Elsewhere, the hasty, cut-and-paste strategy caused confusion about the source of information. For example, in a paragraph about University of Georgia scientist Samantha Joye, who found that oxygen levels around undersea oil plumes declined following the spill, Safina copies the following sentence from an Associate Press story: “In an e-mail, Joye calls her findings ‘the most bizarre-looking oxygen profiles I have ever seen anywhere.’” The text implies that Joye sent the e-mail to Safina; readers would have to look up the endnote and then actually read the AP article to know otherwise.

“Yes, I hear what you’re saying about that,” Safina conceded when I pointed out this passage during an interview (he did not have a copy of the book with him), though he defended the clarity of his sourcing overall. “I think it’s pretty clear where people are saying things to me. And where they are not saying things to me, the reference section is the guide to where those things come from,” he said.

The problem is, it’s a rough guide at best. I reviewed the endnotes for the first 150 pages of the 400-page book, and found more than half a dozen instances where references were missing or where Safina had cited blogs or websites that were re-reporting others’ material, rather than the original news stories.

These are just careless oversights, however. The larger concern is the general reliance on other reporters’ work with only an endnote for attribution. Even where articles are cited, the paraphrasing is often so close to the original writing that Safina should be using quotation marks or at least a polite, “according to…” in the book’s text.

For example, Mascarelli pointed out one instance in which Safina listed the health effects of a particular chemical in the dispersant Corexit, writing, “Also it caused breathing difficulties, skin irritation, physical weakness and unsteadiness, sluggishness, convulsions, birth defects, and fewer offspring in mammals.” The Agence France-Presse article that Safina cited listed the effects in the same order, writing, “Other ill effects noted by the [Centers for Disease Control] were breathing difficulties, skin irritation, physical weakness and unsteadiness, sluggishness, and convulsions, as well as birth defects and fewer offspring in mammals.”

A quick visit to the 2-butoxyethanol page at the CDC’s Toxic Substances Portal, reveals these are indeed the symptoms of exposure, but the fashion in which the AFP ordered them is unique. Safina justified copying the list on the grounds of accuracy. “I was trying to be as faithful as possible to the earlier references where I got it, because if you start paraphrasing symptoms, you can make mistakes that give the wrong impression,” he said. “And the same is more or less true with how I used most of those things. I tried to stay pretty faithful to where I got the material and show people exactly where it was from.”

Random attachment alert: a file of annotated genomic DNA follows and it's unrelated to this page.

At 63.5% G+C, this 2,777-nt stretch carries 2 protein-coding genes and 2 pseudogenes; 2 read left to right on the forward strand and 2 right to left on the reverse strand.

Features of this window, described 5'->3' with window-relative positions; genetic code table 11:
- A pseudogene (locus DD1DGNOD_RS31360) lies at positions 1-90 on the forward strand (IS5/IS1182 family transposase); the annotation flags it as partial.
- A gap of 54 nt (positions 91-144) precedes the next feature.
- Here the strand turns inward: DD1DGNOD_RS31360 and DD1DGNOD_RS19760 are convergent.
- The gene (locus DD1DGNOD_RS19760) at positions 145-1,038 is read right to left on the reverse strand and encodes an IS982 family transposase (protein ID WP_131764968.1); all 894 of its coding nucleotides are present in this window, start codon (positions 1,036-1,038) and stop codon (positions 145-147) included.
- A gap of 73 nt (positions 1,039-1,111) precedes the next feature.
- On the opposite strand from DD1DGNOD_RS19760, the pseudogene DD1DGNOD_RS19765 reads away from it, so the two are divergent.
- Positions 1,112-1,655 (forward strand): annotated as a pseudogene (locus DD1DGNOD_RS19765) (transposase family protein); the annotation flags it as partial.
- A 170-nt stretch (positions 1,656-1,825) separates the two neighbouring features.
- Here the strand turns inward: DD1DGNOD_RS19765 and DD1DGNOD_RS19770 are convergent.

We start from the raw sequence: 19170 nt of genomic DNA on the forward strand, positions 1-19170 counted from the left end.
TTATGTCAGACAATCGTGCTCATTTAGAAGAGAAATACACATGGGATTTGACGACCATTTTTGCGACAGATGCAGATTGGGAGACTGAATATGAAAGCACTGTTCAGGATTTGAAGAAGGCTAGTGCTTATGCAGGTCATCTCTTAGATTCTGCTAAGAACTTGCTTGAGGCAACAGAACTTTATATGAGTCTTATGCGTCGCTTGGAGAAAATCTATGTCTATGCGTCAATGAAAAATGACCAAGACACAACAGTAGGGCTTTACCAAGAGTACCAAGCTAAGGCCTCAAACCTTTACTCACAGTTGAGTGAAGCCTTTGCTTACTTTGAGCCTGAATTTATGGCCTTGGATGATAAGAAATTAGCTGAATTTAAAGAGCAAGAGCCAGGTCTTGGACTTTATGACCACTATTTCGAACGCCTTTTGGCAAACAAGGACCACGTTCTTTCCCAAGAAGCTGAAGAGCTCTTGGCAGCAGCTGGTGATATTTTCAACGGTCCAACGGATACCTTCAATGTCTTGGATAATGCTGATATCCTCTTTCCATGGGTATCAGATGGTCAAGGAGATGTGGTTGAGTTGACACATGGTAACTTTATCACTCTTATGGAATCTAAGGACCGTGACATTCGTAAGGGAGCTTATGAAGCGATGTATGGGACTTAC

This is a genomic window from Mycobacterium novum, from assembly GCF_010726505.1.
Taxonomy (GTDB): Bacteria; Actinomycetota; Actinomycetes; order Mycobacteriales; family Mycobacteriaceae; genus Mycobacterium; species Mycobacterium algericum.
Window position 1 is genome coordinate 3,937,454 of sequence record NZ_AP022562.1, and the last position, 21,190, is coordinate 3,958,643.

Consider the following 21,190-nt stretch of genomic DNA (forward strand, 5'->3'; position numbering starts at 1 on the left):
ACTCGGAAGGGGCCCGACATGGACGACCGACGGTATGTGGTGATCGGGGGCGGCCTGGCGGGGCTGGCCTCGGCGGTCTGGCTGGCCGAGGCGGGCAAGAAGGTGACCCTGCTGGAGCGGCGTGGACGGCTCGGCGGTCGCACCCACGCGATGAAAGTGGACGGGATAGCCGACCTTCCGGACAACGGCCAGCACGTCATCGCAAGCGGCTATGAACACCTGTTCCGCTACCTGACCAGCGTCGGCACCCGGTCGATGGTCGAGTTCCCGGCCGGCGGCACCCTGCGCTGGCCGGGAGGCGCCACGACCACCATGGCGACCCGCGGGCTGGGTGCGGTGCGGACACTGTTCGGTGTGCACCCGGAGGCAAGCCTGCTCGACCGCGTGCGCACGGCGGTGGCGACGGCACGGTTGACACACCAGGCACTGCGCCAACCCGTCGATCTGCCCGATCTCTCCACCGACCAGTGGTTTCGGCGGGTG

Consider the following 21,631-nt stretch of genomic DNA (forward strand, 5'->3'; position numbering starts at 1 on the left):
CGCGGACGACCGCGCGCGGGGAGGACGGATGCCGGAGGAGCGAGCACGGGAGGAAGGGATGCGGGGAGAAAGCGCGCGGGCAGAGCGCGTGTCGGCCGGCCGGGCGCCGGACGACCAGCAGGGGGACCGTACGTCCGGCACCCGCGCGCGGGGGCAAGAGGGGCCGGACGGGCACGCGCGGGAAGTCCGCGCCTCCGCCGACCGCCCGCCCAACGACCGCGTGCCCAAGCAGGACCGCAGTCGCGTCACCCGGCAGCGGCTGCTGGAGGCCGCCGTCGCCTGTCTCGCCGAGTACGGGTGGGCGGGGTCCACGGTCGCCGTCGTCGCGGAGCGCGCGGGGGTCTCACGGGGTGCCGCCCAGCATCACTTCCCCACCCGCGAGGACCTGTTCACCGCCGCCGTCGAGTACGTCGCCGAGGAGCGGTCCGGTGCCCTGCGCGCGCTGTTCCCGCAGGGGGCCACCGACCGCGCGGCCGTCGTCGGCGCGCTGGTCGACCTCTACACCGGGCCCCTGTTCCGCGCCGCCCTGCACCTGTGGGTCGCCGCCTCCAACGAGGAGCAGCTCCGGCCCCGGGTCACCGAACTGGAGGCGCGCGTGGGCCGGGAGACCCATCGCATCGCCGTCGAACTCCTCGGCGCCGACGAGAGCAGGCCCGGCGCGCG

There are cases where the cut-and-paste work cannot be explained by a desire to accurately convey public health information, however. Take another passage Mascarelli found, which reads, “In Gulf Shores, Alabama, thick oil washes up at a state park, coating the white sand with a thick, red stew. ‘This makes me sick,’ says one resident, her legs and feet streaked with crude.” The AP article Safina cites in the endnotes goes like this:

In Gulf Shores, Ala., boardwalks leading to hotels were tattooed with oil from beachgoers’ feet. A slick hundreds of yards long washed ashore at a state park, coating the white sand with a thick, red stew… ‘This makes me sick,’ said Rebecca Thomasson of Knoxville, Tenn., her legs and feet smeared with brown streaks of crude.

“A thick, red stew”? Legs “streaked with crude”? These are not standard medical terms. They are the journalistic stylings and gathered quotes of two AP reporters that Safina unfairly appropriated by forgoing quotation marks or a direct attribution in his text. And this isn’t even the most egregious example. Compare the following passage from Safina’s book and the Los Angeles Times article upon which it is based.

Here’s Safina:

More than a day after the explosion, Stone was finally back on land. “Before we were allowed to leave, we were lined up and made to take a drug tests. It was only then, 28 hours after the explosion, that I was given access to a phone, and was allowed to call my wife and tell her I was OK.”

Then, a few days later, a representative of rig owner Transocean asked him to sign a document “stating I was not injured, in order to get $5,000 for the loss of my personal possessions.” He declined to sign.

Curtis Brainard is the editor of The Observatory, CJR's online critique of science and environment reporting. Follow him on Twitter @cbrainard.